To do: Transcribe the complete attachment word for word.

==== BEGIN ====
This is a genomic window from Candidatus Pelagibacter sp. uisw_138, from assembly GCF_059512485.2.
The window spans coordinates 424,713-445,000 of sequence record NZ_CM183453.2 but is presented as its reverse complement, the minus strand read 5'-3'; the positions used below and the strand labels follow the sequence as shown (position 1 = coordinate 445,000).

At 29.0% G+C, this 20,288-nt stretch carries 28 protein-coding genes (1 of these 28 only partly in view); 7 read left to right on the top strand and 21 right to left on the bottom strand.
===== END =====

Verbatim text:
This is a genomic window from Candidatus Pelagibacter sp. uisw_138, from assembly GCF_059512485.2.
The window spans coordinates 424,713-445,000 of sequence record NZ_CM183453.2 but is presented as its reverse complement, the minus strand read 5'-3'; the positions used below and the strand labels follow the sequence as shown (position 1 = coordinate 445,000).

At 29.0% G+C, this 20,288-nt stretch carries 28 protein-coding genes (1 of these 28 only partly in view); 7 read left to right on the top strand and 21 right to left on the bottom strand.